While Malaysia fiddles, its opportunities are running dry – A column by Michael Backman, he brought up some good points; which a lot Malaysian afraid to shout it loud and clear.
He writes about NEP issue.
MALAYSIA’S been at it again, arguing about what proportion of the economy each of its two main races — the Malays and the Chinese — owns. It’s an argument that’s been running for 40 years. That wealth and race are not synonymous is important for national cohesion, but really it’s time Malaysia grew up.
The long-held aim is for 30 per cent of corporate equity to be in Malay hands, but the figure that the Government uses to justify handing over huge swathes of public companies to Malays but not to other races is absurd.
He writes about “Malaysia Boleh!”
“Malaysia boleh!” is Malaysia’s national catch cry. It translates to “Malaysia can!” and Malaysia certainly can. Few countries are as good at wasting money. It is richly endowed with natural resources and the national obsession seems to be to extract these, sell them off and then collectively spray the proceeds up against the wall.
This is our landmark la bro. Not to say we are damn freaking proud with it.
Malaysians are very proud of these towers. Goodness knows why. They had little to do with them. The money for them came out of the ground and the engineering was contracted out to South Korean companies. They don’t even run the shopping centre that’s beneath them. That’s handled by Australia’s Westfield.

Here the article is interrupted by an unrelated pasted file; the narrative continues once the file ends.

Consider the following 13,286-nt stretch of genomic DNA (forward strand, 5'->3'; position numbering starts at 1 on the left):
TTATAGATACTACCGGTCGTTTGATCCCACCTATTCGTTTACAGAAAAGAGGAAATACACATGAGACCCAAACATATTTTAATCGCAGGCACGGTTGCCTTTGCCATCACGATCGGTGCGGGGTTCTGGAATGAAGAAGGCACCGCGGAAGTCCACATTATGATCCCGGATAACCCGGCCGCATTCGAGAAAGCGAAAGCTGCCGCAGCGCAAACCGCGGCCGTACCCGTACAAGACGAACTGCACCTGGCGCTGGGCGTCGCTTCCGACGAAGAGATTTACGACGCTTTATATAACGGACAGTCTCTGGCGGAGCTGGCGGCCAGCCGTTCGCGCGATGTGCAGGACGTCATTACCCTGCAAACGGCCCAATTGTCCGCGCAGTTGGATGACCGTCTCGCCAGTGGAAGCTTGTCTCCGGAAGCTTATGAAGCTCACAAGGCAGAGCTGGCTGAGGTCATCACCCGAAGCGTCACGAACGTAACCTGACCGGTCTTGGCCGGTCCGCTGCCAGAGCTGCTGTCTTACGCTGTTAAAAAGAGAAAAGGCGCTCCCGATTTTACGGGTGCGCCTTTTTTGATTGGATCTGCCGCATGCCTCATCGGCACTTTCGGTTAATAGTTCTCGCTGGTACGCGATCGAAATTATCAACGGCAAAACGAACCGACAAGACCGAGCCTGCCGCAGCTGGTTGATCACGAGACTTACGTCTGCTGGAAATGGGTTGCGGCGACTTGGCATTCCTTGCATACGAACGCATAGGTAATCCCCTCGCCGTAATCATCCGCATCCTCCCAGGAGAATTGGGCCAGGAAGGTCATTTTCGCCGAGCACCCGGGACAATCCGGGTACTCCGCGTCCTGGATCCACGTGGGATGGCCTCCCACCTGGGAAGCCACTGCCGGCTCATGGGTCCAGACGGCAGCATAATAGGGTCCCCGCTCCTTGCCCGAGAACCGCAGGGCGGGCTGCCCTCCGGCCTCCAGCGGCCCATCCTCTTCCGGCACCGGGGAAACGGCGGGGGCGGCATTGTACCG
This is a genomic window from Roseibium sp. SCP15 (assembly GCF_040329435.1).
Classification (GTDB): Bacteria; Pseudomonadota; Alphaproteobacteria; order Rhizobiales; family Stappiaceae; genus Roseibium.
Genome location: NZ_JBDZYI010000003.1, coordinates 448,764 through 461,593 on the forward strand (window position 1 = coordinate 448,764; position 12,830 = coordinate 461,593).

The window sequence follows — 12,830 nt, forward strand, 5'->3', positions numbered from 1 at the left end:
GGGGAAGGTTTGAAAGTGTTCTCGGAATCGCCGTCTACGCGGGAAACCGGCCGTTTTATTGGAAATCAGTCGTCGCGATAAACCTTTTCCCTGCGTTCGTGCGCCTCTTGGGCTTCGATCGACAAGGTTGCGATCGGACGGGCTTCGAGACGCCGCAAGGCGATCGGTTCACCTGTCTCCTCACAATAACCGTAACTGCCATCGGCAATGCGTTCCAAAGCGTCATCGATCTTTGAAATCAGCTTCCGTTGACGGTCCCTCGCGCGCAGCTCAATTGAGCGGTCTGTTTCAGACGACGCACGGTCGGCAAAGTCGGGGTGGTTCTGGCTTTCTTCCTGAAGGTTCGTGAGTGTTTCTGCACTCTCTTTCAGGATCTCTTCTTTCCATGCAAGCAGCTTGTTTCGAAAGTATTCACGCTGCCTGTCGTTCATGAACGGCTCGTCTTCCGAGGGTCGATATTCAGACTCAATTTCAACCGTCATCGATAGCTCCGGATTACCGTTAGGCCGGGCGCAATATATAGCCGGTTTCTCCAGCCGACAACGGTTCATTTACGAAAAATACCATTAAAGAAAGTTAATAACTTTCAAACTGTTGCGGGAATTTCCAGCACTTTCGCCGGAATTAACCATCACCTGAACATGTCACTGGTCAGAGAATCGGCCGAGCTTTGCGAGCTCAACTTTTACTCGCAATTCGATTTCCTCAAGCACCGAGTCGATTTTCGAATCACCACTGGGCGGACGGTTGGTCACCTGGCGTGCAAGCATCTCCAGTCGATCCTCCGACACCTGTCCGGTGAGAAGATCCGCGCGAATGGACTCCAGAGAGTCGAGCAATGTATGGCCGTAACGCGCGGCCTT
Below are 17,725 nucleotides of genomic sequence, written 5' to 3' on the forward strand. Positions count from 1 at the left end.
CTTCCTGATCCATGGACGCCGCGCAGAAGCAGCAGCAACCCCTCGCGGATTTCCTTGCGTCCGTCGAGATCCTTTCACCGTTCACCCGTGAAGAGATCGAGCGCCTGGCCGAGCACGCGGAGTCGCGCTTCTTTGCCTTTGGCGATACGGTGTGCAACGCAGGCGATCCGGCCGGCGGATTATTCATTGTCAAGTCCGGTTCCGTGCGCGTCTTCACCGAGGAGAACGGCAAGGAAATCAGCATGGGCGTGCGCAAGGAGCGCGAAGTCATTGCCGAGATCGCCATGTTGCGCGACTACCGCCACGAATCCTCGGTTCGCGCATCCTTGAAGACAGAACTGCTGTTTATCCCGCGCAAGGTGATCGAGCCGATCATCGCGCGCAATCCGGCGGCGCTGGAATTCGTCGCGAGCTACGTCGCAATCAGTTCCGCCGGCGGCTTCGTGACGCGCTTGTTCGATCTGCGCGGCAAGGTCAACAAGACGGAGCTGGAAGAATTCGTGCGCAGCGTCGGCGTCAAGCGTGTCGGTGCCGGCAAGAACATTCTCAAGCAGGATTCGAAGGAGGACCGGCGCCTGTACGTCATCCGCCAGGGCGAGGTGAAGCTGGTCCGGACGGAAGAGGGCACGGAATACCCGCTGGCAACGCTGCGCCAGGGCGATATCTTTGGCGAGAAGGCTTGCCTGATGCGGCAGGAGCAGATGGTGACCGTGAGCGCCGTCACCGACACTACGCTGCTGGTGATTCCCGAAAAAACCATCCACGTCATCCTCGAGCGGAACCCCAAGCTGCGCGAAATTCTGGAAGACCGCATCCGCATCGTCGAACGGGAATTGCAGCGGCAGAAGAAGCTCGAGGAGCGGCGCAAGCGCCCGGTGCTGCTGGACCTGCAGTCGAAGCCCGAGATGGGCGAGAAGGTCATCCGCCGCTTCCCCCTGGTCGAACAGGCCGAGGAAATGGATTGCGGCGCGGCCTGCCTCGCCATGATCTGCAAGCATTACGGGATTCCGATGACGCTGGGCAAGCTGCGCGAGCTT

I agreed with him on the stupid makan roti canai at space program.
Next year, a Malaysian astronaut will go into space aboard a Russian rocket — the first Malay in space. And the cost? $RM95 million ($A34.3 million), to be footed by Malaysian taxpayers. The Science and Technology Minister has said that a moon landing in 2020 is the next target, aboard a US flight. There’s no indication of what the Americans will charge for this, assuming there’s even a chance that they will consider it. But what is Malaysia getting by using the space programs of others as a taxi service? There are no obvious technical benefits, but no doubt Malaysians will be told once again, that they are “boleh”. The trouble is, they’re not. It’s not their space program.
Regarding the London Sport Club.
Back in July, the Government announced that it would spend $RM490 million on a sports complex near the London Olympics site so that Malaysian athletes can train there and “get used to cold weather”. But the summer Olympics are held in the summer.
He advices our government to move on.
It is time to move on, time to prepare the economy for life after oil. But, like Nero fiddling while Rome burned, the Malaysian Government is more interested in stunts like sending a Malaysian into space when Malaysia’s inadequate schools could have done with the cash, and arguing about wealth distribution using transparently ridiculous statistics.